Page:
Saroo returns to his hometown, where he has an emotional reunion with his biological mother and sister, but learns that Guddu is dead. Guddu was killed by a train the same night that they went to the station as children. Saroo's mother never gave up hope and believed that one day her missing son would return, and never moved away from the village. The film ends with captions about the real Saroo's return to India in February 2012. Photos of the real Australian family are shown, as well as a video of Saroo and Sue meeting his biological mother in India, who deeply appreciates Sue's care for her son. Saroo later learned that he had been mispronouncing his own name, which was actually Sheru, a diminutive for sher, the Hindi word for "lion".

#lion #film #movie #india #australia #orphan #lifestories #biography


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I don't bother much lately with the news. I'd prefer to watch a binge session of classic Benny Hill episodes right now. He keeps me laughing, the 'ol bugger!

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I always enjoy the films of Christopher Nolan, and this film was no exception. Sometimes, it takes me years to catch up with so many great films, and I re-watched this again tonight with my brother. I think it was beautifully crafted and acted, and it was another fascinating tale from the minds of the Nolan brothers.

Thoughts? What did you think?

Review by Matt Zoller Seitz on (spoilers!)

Christopher Nolan’s "Interstellar," about astronauts traveling to the other end of the galaxy to find a new home to replace humanity’s despoiled home-world, is frantically busy and earsplittingly loud. It uses booming music to jack up the excitement level of scenes that might not otherwise excite. It features characters shoveling exposition at each other for almost three hours, and a few of those characters have no character to speak of: they’re mouthpieces for techno-babble and philosophical debate. And for all of the director’s activism on behalf of shooting on film, the tactile beauty of the movie’s 35mm and 65mm textures isn’t matched by a sense of composition. The camera rarely tells the story in Nolan’s movies. More often it illustrates the screenplay, and there are points in this one where I felt as if I was watching the most expensive NBC pilot ever made.

And yet "Interstellar" is still an impressive, at times astonishing movie that overwhelmed me to the point where my usual objections to Nolan's work melted away. I’ve packed the first paragraph of this review with those objections (they could apply to any Nolan picture post "Batman Begins"; he is who he is) so that people know that he’s still doing the things that Nolan always does. Whether you find those things endearing or irritating will depend on your affinity for Nolan's style.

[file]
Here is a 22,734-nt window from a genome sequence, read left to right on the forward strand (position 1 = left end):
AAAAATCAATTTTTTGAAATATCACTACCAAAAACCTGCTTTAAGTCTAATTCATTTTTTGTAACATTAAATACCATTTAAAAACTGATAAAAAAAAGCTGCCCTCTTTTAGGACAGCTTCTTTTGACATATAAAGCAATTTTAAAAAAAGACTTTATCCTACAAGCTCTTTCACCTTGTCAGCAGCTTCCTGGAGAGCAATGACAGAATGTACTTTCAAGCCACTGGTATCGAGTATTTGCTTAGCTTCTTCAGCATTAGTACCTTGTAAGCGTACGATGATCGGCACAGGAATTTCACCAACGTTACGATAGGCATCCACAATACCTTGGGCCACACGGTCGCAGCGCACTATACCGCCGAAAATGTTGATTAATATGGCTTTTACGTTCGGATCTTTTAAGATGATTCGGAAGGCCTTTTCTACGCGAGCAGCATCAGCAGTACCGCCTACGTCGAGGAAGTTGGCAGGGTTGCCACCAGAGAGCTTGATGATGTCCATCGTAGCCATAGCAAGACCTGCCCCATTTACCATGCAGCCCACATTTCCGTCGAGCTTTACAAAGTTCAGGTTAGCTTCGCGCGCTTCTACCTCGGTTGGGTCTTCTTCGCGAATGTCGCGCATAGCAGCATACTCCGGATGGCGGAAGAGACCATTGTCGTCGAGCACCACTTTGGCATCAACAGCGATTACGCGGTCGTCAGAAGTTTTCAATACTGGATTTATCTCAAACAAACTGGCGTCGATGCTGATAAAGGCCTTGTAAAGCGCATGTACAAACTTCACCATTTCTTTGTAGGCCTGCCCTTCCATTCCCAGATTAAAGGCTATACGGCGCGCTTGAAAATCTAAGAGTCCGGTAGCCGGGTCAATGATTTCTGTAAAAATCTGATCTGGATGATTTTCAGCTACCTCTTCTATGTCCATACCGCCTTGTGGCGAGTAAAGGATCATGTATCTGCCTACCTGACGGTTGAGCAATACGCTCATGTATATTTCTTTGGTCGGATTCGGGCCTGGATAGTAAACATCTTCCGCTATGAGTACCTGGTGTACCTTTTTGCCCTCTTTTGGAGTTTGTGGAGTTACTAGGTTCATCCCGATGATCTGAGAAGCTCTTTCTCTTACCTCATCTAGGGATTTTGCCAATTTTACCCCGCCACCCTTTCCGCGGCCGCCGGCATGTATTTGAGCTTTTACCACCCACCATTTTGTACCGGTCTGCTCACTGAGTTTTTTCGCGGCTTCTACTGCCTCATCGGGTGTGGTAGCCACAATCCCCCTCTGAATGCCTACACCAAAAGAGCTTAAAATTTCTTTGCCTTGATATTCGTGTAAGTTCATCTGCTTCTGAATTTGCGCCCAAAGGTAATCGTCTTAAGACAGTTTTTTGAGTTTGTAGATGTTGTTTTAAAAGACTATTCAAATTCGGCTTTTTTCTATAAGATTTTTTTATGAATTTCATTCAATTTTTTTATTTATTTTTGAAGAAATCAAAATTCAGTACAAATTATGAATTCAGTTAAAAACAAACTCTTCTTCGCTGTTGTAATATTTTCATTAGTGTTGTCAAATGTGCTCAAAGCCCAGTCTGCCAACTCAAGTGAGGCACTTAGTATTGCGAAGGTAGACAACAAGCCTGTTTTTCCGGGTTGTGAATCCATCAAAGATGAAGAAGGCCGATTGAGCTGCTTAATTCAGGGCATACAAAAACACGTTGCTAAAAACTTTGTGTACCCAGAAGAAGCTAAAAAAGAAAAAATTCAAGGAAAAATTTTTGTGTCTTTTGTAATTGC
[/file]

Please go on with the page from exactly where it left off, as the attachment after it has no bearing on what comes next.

In any case, there’s something pure and powerful about this movie. I can’t recall a science fiction film hard-sold to a director’s fans as multiplex-“awesome” in which so many major characters wept openly in close-up, voices breaking, tears streaming down their cheeks. Matthew McConaughey’s widowed astronaut Cooper and his colleague Amelia Brand (Anne Hathaway) pour on the waterworks in multiple scenes, with justification: like everyone on the crew of the Endurance, the starship sent to a black hole near Jupiter that will slingshot the heroes towards colonize-able worlds, they’re separated from everything that defines them: their loved ones, their personal histories, their culture, the planet itself. Other characters—including Amelia's father, an astrophysicist played by Michael Caine, and a space explorer (played by an un-billed guest actor) who’s holed up on a forbidding arctic world—express a vulnerability to loneliness and doubt that’s quite raw for this director.

The film’s central family (headed by Cooper, grounded after the dismantling of NASA) lives on a corn farm, for goodness’ sake, like the gentle Iowans in "Field of Dreams" (a film whose daddy-issues-laden story syncs up nicely with the narrative of "Interstellar"). Granted, they're growing the crop to feed the human race, which is whiling away its twilight hours on a planet so ecologically devastated that at first you mistake it for the American Dust Bowl circa 1930 or so; but there's still something amusingly cheeky about the notion of corn as sustenance, especially in a survival story in which the future of humanity is at stake. (Ellen Burstyn plays one of many witnesses in a documentary first glimpsed in the movie's opening scene—and which, in classic Nolan style, is a setup for at least two twists.)

Read the entire review here:

#interstellar #scifi #space #spaceexploration #dustbowl #films #hollywood #movies#matthewmcconaughey #annehathaway #christophernolan

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Saw this a few nights ago and I'm still not sure what to think of it. The visuals were stunning, amazing, and any one of a hundred other superlatives. But I suppose a story with a true heart was missing in this film, at least imho. I wanted so much more of this film...

Passengers is a 2016 American science fiction adventure film directed by Morten Tyldum and written by Jon Spaihts. It stars Jennifer Lawrence, Chris Pratt, Michael Sheen, Laurence Fishburne and Andy García. The film tells about two people who wake up 90 years too soon from an induced hibernation on board a spaceship bound for a new planet.